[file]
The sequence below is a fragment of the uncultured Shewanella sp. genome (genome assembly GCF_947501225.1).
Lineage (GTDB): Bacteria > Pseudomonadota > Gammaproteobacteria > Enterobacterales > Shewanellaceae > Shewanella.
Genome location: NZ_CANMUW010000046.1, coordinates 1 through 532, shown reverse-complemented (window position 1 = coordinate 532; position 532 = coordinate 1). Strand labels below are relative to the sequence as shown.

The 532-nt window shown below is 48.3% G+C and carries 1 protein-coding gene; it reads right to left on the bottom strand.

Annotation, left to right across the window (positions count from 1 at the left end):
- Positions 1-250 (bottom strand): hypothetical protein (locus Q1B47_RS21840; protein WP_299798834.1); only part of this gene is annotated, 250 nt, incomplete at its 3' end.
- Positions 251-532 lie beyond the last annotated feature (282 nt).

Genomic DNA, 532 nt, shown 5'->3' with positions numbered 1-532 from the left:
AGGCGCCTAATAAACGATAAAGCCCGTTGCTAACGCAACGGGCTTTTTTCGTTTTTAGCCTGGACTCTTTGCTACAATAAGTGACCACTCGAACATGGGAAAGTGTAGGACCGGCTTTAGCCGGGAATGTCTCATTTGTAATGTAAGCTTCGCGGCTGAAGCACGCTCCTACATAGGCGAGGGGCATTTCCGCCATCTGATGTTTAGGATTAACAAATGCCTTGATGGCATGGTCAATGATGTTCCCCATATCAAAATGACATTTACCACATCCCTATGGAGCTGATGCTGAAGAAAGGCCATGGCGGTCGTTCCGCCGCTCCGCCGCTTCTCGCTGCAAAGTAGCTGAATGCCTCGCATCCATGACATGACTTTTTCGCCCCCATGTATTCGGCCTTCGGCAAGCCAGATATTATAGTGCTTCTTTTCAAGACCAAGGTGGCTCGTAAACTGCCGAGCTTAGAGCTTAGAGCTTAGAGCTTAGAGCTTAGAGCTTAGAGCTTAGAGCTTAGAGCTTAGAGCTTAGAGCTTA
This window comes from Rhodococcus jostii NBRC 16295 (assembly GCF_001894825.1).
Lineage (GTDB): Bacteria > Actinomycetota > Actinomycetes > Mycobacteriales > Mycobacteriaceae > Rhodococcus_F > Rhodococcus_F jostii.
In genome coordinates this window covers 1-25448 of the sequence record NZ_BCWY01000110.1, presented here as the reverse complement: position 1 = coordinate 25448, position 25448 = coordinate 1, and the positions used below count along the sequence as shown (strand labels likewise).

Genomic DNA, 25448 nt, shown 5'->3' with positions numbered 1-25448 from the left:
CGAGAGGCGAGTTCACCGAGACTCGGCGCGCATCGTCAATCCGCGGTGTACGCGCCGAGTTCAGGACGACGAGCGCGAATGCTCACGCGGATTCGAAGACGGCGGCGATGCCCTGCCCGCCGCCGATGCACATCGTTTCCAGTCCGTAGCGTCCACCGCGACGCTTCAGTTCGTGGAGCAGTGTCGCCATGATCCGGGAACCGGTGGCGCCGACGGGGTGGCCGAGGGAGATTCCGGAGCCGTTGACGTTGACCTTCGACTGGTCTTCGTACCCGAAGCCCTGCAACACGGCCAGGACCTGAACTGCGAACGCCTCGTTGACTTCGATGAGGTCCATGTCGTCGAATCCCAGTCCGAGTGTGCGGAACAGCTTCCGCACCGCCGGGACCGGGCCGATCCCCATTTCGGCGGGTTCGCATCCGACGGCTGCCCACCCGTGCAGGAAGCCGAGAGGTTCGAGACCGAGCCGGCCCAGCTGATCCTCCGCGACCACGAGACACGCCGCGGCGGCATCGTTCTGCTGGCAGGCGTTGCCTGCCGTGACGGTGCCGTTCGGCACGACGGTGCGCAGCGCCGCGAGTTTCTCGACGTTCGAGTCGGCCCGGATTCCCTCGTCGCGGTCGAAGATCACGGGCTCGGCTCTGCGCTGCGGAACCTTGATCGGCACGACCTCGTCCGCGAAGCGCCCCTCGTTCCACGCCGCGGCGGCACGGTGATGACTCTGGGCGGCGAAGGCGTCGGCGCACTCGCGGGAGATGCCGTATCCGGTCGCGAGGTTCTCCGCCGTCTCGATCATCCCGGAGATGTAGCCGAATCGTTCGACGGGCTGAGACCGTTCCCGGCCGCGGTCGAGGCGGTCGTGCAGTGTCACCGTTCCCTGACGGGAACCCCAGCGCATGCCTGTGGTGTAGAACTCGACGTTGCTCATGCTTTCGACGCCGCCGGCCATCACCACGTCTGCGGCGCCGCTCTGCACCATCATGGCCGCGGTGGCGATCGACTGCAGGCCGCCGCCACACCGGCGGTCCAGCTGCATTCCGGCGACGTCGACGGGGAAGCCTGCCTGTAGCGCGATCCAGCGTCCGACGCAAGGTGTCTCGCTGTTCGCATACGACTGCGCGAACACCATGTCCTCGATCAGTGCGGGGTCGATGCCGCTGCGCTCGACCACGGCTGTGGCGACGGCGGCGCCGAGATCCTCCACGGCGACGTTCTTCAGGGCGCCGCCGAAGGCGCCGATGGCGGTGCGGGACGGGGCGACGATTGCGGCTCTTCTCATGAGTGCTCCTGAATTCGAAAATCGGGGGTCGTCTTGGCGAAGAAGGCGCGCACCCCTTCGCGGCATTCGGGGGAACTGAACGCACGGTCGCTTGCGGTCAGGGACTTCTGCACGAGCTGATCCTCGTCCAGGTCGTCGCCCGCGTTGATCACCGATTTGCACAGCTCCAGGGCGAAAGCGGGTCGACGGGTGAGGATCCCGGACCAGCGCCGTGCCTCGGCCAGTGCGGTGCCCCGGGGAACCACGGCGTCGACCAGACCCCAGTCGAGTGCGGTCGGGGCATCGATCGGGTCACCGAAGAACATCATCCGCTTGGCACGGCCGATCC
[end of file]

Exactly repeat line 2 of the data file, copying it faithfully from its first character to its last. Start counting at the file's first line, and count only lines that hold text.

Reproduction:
Lineage (GTDB): Bacteria > Pseudomonadota > Gammaproteobacteria > Enterobacterales > Shewanellaceae > Shewanella.